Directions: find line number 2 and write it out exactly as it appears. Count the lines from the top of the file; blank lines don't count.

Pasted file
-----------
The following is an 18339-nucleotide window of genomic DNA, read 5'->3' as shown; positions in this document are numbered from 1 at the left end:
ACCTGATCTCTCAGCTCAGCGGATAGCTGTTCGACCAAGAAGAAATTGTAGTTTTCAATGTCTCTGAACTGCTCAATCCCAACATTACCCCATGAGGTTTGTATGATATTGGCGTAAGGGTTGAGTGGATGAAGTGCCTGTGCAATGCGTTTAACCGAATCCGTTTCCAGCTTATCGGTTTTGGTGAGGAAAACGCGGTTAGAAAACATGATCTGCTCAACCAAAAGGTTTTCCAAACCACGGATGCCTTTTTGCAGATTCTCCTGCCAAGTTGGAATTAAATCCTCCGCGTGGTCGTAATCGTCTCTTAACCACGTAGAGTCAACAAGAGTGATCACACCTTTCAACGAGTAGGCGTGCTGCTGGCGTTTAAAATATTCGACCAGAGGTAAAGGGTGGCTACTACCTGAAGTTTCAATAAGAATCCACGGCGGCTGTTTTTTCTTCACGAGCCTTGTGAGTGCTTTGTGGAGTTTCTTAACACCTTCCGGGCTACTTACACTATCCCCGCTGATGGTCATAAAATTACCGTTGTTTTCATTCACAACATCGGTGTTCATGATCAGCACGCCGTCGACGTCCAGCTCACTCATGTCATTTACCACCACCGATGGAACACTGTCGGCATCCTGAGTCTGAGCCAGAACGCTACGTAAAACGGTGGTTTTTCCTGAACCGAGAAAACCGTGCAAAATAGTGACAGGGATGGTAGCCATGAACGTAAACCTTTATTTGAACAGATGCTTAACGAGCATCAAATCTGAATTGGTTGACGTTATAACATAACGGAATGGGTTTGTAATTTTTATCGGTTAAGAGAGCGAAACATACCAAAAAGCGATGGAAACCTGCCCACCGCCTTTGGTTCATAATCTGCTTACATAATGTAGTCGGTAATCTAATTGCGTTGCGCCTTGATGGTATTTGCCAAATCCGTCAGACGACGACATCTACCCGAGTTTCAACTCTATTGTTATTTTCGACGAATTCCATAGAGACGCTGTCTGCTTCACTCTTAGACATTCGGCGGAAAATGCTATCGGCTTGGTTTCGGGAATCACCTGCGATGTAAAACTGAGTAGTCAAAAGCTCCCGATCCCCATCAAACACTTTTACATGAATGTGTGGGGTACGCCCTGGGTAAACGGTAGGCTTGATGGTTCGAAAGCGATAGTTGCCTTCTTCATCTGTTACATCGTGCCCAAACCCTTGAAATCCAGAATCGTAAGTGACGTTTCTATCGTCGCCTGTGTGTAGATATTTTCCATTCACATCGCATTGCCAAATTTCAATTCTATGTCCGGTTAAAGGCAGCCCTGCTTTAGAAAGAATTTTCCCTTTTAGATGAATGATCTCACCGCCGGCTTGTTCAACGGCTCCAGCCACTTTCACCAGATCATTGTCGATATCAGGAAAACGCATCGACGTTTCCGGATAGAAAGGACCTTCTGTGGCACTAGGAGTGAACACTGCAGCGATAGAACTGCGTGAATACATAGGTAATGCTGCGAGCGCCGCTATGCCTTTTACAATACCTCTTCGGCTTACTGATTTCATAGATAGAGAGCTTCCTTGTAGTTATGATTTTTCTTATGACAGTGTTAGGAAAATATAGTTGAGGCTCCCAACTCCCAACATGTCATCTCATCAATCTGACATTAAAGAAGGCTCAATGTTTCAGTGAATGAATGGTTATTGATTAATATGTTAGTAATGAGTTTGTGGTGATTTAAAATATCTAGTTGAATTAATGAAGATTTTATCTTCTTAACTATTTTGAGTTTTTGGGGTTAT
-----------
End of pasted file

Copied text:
ACCTGATCTCTCAGCTCAGCGGATAGCTGTTCGACCAAGAAGAAATTGTAGTTTTCAATGTCTCTGAACTGCTCAATCCCAACATTACCCCATGAGGTTTGTATGATATTGGCGTAAGGGTTGAGTGGATGAAGTGCCTGTGCAATGCGTTTAACCGAATCCGTTTCCAGCTTATCGGTTTTGGTGAGGAAAACGCGGTTAGAAAACATGATCTGCTCAACCAAAAGGTTTTCCAAACCACGGATGCCTTTTTGCAGATTCTCCTGCCAAGTTGGAATTAAATCCTCCGCGTGGTCGTAATCGTCTCTTAACCACGTAGAGTCAACAAGAGTGATCACACCTTTCAACGAGTAGGCGTGCTGCTGGCGTTTAAAATATTCGACCAGAGGTAAAGGGTGGCTACTACCTGAAGTTTCAATAAGAATCCACGGCGGCTGTTTTTTCTTCACGAGCCTTGTGAGTGCTTTGTGGAGTTTCTTAACACCTTCCGGGCTACTTACACTATCCCCGCTGATGGTCATAAAATTACCGTTGTTTTCATTCACAACATCGGTGTTCATGATCAGCACGCCGTCGACGTCCAGCTCACTCATGTCATTTACCACCACCGATGGAACACTGTCGGCATCCTGAGTCTGAGCCAGAACGCTACGTAAAACGGTGGTTTTTCCTGAACCGAGAAAACCGTGCAAAATAGTGACAGGGATGGTAGCCATGAACGTAAACCTTTATTTGAACAGATGCTTAACGAGCATCAAATCTGAATTGGTTGACGTTATAACATAACGGAATGGGTTTGTAATTTTTATCGGTTAAGAGAGCGAAACATACCAAAAAGCGATGGAAACCTGCCCACCGCCTTTGGTTCATAATCTGCTTACATAATGTAGTCGGTAATCTAATTGCGTTGCGCCTTGATGGTATTTGCCAAATCCGTCAGACGACGACATCTACCCGAGTTTCAACTCTATTGTTATTTTCGACGAATTCCATAGAGACGCTGTCTGCTTCACTCTTAGACATTCGGCGGAAAATGCTATCGGCTTGGTTTCGGGAATCACCTGCGATGTAAAACTGAGTAGTCAAAAGCTCCCGATCCCCATCAAACACTTTTACATGAATGTGTGGGGTACGCCCTGGGTAAACGGTAGGCTTGATGGTTCGAAAGCGATAGTTGCCTTCTTCATCTGTTACATCGTGCCCAAACCCTTGAAATCCAGAATCGTAAGTGACGTTTCTATCGTCGCCTGTGTGTAGATATTTTCCATTCACATCGCATTGCCAAATTTCAATTCTATGTCCGGTTAAAGGCAGCCCTGCTTTAGAAAGAATTTTCCCTTTTAGATGAATGATCTCACCGCCGGCTTGTTCAACGGCTCCAGCCACTTTCACCAGATCATTGTCGATATCAGGAAAACGCATCGACGTTTCCGGATAGAAAGGACCTTCTGTGGCACTAGGAGTGAACACTGCAGCGATAGAACTGCGTGAATACATAGGTAATGCTGCGAGCGCCGCTATGCCTTTTACAATACCTCTTCGGCTTACTGATTTCATAGATAGAGAGCTTCCTTGTAGTTATGATTTTTCTTATGACAGTGTTAGGAAAATATAGTTGAGGCTCCCAACTCCCAACATGTCATCTCATCAATCTGACATTAAAGAAGGCTCAATGTTTCAGTGAATGAATGGTTATTGATTAATATGTTAGTAATGAGTTTGTGGTGATTTAAAATATCTAGTTGAATTAATGAAGATTTTATCTTCTTAACTATTTTGAGTTTTTGGGGTTAT